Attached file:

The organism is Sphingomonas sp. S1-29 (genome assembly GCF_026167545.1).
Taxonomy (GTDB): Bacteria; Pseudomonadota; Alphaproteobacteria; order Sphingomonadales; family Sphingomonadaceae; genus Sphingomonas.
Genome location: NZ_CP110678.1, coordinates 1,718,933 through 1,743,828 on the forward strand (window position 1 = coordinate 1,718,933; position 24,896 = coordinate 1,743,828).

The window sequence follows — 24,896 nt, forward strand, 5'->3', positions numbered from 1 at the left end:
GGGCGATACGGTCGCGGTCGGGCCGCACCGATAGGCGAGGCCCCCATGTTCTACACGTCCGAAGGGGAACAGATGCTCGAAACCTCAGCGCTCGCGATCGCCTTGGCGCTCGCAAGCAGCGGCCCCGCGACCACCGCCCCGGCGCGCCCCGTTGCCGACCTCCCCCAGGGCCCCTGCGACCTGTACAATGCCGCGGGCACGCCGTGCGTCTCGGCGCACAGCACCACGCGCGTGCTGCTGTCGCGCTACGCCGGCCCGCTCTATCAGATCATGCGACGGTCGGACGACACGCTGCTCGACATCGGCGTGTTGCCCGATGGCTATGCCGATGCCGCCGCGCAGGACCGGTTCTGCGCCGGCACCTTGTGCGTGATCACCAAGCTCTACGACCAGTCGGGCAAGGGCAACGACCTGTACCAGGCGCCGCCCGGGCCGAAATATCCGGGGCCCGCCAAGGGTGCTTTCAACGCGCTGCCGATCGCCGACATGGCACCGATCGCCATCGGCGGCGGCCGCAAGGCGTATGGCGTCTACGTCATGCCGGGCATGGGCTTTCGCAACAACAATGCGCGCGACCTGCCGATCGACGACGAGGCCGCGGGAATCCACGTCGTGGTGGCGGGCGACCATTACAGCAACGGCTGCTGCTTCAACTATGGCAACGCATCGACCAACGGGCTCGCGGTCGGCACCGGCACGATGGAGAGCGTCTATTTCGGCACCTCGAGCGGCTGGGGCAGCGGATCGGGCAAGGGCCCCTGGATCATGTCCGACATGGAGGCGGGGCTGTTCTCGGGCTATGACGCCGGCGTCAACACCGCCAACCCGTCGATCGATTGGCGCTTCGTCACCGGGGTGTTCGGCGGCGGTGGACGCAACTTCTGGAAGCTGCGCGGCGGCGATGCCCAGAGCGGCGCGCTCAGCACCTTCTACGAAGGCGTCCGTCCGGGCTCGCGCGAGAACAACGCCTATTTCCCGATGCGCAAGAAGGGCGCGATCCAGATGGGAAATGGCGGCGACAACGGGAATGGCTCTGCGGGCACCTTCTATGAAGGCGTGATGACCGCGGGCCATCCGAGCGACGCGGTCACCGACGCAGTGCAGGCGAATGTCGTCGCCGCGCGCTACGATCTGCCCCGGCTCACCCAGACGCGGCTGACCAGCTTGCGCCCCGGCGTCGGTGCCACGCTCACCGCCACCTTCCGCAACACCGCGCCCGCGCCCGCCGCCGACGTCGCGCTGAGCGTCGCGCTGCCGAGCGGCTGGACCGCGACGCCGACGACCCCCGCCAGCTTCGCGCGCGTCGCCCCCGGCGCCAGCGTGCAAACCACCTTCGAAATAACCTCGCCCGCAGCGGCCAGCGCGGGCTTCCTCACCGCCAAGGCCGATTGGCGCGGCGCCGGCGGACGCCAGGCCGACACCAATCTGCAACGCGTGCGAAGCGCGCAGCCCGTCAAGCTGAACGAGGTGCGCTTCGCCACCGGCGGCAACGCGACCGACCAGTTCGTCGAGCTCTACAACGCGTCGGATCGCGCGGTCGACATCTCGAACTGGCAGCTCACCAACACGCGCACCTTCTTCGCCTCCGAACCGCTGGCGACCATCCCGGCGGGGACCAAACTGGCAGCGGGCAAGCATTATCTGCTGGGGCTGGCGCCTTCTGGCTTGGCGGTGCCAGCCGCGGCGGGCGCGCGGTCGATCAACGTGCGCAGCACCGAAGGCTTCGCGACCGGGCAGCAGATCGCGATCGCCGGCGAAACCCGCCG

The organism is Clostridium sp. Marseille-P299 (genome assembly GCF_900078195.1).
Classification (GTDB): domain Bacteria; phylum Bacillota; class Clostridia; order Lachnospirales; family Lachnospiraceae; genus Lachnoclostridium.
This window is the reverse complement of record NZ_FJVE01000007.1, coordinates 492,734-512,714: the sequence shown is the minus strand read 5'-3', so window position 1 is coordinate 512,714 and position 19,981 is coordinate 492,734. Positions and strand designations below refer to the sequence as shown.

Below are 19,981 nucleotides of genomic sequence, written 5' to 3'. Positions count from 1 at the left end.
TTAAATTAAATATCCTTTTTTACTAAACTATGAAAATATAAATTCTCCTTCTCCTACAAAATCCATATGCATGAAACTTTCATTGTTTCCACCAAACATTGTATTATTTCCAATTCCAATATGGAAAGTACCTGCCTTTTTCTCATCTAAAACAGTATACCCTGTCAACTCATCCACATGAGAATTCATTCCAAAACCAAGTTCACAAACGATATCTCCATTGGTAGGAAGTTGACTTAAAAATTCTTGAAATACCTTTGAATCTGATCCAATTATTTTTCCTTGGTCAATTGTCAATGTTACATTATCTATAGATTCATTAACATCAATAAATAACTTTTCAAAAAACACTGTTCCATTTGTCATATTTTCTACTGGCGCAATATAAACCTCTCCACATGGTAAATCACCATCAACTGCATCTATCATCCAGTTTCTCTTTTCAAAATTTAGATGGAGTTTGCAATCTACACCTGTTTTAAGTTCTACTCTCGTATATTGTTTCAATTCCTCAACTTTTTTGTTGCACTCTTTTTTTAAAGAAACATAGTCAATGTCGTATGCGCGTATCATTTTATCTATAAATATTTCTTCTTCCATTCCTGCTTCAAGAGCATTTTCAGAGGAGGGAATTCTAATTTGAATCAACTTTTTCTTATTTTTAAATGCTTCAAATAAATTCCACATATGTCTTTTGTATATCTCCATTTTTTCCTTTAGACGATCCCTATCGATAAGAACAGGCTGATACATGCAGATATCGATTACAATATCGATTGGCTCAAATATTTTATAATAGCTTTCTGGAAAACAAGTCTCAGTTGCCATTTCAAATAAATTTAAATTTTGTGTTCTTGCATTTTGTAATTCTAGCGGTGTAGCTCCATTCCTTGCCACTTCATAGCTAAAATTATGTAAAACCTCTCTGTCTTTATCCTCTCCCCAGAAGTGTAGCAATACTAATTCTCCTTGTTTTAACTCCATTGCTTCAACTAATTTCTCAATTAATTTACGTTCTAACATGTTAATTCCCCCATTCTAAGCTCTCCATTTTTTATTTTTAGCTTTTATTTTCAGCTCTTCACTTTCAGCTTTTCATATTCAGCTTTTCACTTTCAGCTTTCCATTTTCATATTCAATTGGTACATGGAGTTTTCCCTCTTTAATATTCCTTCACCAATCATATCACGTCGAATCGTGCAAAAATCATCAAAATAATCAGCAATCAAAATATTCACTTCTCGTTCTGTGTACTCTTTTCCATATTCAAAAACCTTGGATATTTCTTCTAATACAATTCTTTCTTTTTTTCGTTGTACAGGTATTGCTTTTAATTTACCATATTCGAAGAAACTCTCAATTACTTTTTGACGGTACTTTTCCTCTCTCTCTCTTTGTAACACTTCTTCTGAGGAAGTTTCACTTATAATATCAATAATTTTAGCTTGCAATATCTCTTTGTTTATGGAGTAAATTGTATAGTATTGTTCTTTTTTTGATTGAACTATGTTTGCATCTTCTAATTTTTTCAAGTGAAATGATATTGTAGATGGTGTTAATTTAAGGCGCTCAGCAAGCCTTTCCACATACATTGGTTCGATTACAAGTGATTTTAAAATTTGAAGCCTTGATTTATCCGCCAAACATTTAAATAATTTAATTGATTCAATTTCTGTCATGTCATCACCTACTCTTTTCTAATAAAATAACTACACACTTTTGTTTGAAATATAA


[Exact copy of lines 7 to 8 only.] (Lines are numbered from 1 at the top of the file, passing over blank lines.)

Classification (GTDB): domain Bacteria; phylum Bacillota; class Clostridia; order Lachnospirales; family Lachnospiraceae; genus Lachnoclostridium.
This window is the reverse complement of record NZ_FJVE01000007.1, coordinates 492,734-512,714: the sequence shown is the minus strand read 5'-3', so window position 1 is coordinate 512,714 and position 19,981 is coordinate 492,734. Positions and strand designations below refer to the sequence as shown.